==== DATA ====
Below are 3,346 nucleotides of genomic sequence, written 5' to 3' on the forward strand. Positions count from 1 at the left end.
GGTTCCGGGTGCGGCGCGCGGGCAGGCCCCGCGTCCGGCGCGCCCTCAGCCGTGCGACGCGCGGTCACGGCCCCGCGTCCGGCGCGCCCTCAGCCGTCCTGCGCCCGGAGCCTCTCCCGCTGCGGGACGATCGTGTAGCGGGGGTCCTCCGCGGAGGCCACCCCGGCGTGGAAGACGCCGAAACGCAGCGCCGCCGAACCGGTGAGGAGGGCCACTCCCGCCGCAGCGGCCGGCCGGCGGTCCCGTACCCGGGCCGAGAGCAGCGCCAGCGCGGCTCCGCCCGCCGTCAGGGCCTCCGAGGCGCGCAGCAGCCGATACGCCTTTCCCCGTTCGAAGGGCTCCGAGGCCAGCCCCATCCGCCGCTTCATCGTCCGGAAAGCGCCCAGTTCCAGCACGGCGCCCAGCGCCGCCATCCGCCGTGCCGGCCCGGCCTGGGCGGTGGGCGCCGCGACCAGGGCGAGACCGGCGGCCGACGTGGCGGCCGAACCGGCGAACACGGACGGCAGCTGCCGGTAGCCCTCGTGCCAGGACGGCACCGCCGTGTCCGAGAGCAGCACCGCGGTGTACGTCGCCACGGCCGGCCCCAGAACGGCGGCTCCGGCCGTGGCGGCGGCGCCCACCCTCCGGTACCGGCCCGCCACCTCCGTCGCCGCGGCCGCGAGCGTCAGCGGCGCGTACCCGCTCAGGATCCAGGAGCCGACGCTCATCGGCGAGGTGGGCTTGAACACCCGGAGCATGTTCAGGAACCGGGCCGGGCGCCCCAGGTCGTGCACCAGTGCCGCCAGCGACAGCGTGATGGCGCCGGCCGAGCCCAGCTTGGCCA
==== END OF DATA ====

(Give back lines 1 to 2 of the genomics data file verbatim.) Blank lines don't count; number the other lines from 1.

Below are 3,346 nucleotides of genomic sequence, written 5' to 3' on the forward strand. Positions count from 1 at the left end.
GGTTCCGGGTGCGGCGCGCGGGCAGGCCCCGCGTCCGGCGCGCCCTCAGCCGTGCGACGCGCGGTCACGGCCCCGCGTCCGGCGCGCCCTCAGCCGTCCTGCGCCCGGAGCCTCTCCCGCTGCGGGACGATCGTGTAGCGGGGGTCCTCCGCGGAGGCCACCCCGGCGTGGAAGACGCCGAAACGCAGCGCCGCCGAACCGGTGAGGAGGGCCACTCCCGCCGCAGCGGCCGGCCGGCGGTCCCGTACCCGGGCCGAGAGCAGCGCCAGCGCGGCTCCGCCCGCCGTCAGGGCCTCCGAGGCGCGCAGCAGCCGATACGCCTTTCCCCGTTCGAAGGGCTCCGAGGCCAGCCCCATCCGCCGCTTCATCGTCCGGAAAGCGCCCAGTTCCAGCACGGCGCCCAGCGCCGCCATCCGCCGTGCCGGCCCGGCCTGGGCGGTGGGCGCCGCGACCAGGGCGAGACCGGCGGCCGACGTGGCGGCCGAACCGGCGAACACGGACGGCAGCTGCCGGTAGCCCTCGTGCCAGGACGGCACCGCCGTGTCCGAGAGCAGCACCGCGGTGTACGTCGCCACGGCCGGCCCCAGAACGGCGGCTCCGGCCGTGGCGGCGGCGCCCACCCTCCGGTACCGGCCCGCCACCTCCGTCGCCGCGGCCGCGAGCGTCAGCGGCGCGTACCCGCTCAGGATCCAGGAGCCGACGCTCATCGGCGAGGTGGGCTTGAACACCCGGAGCATGTTCAGGAACCGGGCCGGGCGCCCCAGGTCGTGCACCAGTGCCGCCAGCGACAGCGTGATGGCGCCGGCCGAGCCCAGCTTGGCCA